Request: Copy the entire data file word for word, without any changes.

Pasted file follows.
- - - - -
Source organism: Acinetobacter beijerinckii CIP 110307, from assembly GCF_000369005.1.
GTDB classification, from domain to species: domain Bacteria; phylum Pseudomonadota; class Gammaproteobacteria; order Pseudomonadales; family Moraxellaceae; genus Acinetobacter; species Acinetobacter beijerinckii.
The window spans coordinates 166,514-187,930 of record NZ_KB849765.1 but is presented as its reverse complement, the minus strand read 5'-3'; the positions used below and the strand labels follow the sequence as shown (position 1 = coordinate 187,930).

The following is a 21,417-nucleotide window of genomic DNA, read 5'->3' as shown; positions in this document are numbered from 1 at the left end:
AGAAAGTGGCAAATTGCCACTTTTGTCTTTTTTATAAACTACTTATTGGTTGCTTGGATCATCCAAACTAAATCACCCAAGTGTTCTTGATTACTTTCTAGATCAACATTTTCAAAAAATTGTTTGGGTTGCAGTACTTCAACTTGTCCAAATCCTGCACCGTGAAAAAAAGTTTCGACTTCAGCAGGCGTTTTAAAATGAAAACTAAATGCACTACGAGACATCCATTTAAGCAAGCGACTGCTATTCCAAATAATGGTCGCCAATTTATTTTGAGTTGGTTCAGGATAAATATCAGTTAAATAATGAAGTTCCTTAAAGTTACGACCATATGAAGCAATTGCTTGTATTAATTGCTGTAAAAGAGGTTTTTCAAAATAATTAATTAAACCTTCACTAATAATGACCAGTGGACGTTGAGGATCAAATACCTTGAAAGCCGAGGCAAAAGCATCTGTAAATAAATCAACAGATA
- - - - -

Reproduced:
Source organism: Acinetobacter beijerinckii CIP 110307, from assembly GCF_000369005.1.
GTDB classification, from domain to species: domain Bacteria; phylum Pseudomonadota; class Gammaproteobacteria; order Pseudomonadales; family Moraxellaceae; genus Acinetobacter; species Acinetobacter beijerinckii.
The window spans coordinates 166,514-187,930 of record NZ_KB849765.1 but is presented as its reverse complement, the minus strand read 5'-3'; the positions used below and the strand labels follow the sequence as shown (position 1 = coordinate 187,930).

The following is a 21,417-nucleotide window of genomic DNA, read 5'->3' as shown; positions in this document are numbered from 1 at the left end:
AGAAAGTGGCAAATTGCCACTTTTGTCTTTTTTATAAACTACTTATTGGTTGCTTGGATCATCCAAACTAAATCACCCAAGTGTTCTTGATTACTTTCTAGATCAACATTTTCAAAAAATTGTTTGGGTTGCAGTACTTCAACTTGTCCAAATCCTGCACCGTGAAAAAAAGTTTCGACTTCAGCAGGCGTTTTAAAATGAAAACTAAATGCACTACGAGACATCCATTTAAGCAAGCGACTGCTATTCCAAATAATGGTCGCCAATTTATTTTGAGTTGGTTCAGGATAAATATCAGTTAAATAATGAAGTTCCTTAAAGTTACGACCATATGAAGCAATTGCTTGTATTAATTGCTGTAAAAGAGGTTTTTCAAAATAATTAATTAAACCTTCACTAATAATGACCAGTGGACGTTGAGGATCAAATACCTTGAAAGCCGAGGCAAAAGCATCTGTAAATAAATCAACAGATA